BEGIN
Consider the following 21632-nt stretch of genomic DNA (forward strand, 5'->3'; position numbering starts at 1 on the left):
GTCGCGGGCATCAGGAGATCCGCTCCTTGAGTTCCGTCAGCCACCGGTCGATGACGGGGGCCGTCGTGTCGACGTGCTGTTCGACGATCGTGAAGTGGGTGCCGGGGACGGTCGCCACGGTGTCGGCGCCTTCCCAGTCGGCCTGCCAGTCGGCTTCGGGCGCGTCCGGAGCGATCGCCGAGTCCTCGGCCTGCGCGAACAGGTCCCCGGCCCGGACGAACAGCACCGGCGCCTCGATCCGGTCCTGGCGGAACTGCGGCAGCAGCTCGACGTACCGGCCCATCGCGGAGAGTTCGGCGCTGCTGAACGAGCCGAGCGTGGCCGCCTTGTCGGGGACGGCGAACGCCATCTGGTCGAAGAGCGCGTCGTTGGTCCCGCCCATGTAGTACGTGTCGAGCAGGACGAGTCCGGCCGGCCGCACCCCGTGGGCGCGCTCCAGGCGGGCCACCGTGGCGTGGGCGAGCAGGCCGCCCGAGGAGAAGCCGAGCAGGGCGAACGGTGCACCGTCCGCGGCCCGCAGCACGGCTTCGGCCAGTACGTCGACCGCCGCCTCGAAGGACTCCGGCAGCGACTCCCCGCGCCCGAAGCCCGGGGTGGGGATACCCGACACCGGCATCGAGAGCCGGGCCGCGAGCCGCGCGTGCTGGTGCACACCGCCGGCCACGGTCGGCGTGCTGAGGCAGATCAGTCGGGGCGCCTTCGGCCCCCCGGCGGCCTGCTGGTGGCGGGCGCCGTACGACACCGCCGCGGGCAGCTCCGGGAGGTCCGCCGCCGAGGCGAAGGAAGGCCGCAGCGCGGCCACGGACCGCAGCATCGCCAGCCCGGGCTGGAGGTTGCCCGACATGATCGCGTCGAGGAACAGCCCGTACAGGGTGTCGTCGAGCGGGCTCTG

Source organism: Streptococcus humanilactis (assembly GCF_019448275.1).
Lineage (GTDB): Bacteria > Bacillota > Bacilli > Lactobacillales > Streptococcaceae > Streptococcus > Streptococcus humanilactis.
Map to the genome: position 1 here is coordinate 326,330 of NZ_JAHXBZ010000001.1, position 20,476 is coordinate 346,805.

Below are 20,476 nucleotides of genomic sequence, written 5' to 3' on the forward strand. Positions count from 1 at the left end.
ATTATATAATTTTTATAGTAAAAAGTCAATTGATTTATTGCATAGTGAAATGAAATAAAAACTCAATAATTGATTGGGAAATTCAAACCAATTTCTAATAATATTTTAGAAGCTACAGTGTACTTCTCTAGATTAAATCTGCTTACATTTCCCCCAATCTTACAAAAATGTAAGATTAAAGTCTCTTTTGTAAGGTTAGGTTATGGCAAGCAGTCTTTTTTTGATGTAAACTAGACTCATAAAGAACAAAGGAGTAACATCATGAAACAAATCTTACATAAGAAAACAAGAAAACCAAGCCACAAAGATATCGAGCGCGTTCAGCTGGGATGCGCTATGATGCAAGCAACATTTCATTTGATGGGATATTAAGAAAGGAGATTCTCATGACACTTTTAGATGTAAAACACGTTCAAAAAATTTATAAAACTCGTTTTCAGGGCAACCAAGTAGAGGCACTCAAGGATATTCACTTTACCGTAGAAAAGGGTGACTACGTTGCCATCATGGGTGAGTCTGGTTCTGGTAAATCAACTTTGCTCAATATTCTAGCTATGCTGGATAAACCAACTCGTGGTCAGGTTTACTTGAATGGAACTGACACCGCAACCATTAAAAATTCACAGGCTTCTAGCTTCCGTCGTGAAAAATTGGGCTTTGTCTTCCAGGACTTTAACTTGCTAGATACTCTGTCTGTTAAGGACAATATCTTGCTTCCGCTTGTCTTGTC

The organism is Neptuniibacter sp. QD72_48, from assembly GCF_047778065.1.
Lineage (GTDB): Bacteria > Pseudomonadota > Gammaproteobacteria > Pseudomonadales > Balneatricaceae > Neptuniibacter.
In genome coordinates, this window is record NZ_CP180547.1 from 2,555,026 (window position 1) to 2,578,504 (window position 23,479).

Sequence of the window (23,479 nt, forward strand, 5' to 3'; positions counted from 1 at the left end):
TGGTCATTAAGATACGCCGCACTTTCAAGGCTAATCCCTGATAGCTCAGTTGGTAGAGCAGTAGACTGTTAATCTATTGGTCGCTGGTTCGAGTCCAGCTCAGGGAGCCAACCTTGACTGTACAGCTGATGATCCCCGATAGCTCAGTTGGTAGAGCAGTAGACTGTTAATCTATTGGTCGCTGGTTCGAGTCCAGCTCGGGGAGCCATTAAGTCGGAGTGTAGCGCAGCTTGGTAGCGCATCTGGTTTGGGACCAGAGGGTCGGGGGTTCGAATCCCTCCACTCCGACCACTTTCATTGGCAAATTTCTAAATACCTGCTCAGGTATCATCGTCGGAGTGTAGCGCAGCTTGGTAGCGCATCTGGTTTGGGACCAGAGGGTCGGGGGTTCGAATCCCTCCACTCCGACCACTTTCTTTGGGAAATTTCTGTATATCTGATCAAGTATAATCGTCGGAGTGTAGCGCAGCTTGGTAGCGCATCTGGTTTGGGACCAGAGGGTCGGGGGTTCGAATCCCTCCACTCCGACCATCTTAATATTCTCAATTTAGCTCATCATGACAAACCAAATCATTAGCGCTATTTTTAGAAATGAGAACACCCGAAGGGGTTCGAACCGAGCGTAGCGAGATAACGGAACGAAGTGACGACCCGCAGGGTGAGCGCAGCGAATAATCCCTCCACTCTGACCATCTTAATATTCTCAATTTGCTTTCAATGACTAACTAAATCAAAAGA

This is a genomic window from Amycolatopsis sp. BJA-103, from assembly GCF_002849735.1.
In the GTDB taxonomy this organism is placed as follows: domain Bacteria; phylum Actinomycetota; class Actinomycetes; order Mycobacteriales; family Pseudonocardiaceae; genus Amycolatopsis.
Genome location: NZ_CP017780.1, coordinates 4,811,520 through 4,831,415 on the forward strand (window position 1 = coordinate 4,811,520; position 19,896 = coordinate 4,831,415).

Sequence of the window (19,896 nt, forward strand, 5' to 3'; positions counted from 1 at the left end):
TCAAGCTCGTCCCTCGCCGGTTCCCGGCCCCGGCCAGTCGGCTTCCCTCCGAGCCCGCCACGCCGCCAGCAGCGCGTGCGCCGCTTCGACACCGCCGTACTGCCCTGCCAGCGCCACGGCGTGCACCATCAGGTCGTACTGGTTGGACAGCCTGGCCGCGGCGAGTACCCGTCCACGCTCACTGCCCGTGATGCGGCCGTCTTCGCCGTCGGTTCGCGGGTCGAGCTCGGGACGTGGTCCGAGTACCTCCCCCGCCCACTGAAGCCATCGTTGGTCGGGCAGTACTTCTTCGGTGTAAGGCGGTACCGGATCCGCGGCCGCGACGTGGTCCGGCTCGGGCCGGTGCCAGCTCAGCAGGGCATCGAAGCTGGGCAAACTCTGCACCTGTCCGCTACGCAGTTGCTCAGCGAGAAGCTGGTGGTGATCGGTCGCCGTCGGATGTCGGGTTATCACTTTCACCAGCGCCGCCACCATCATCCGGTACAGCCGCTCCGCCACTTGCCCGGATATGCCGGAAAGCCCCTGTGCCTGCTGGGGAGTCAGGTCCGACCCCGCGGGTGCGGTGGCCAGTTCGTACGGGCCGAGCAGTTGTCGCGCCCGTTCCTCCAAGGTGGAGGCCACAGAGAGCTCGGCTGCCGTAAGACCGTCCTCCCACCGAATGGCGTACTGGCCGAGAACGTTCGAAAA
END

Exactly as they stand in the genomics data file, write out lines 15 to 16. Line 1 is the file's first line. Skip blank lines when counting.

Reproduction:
Genome location: NZ_CP017780.1, coordinates 4,811,520 through 4,831,415 on the forward strand (window position 1 = coordinate 4,811,520; position 19,896 = coordinate 4,831,415).

Sequence of the window (19,896 nt, forward strand, 5' to 3'; positions counted from 1 at the left end):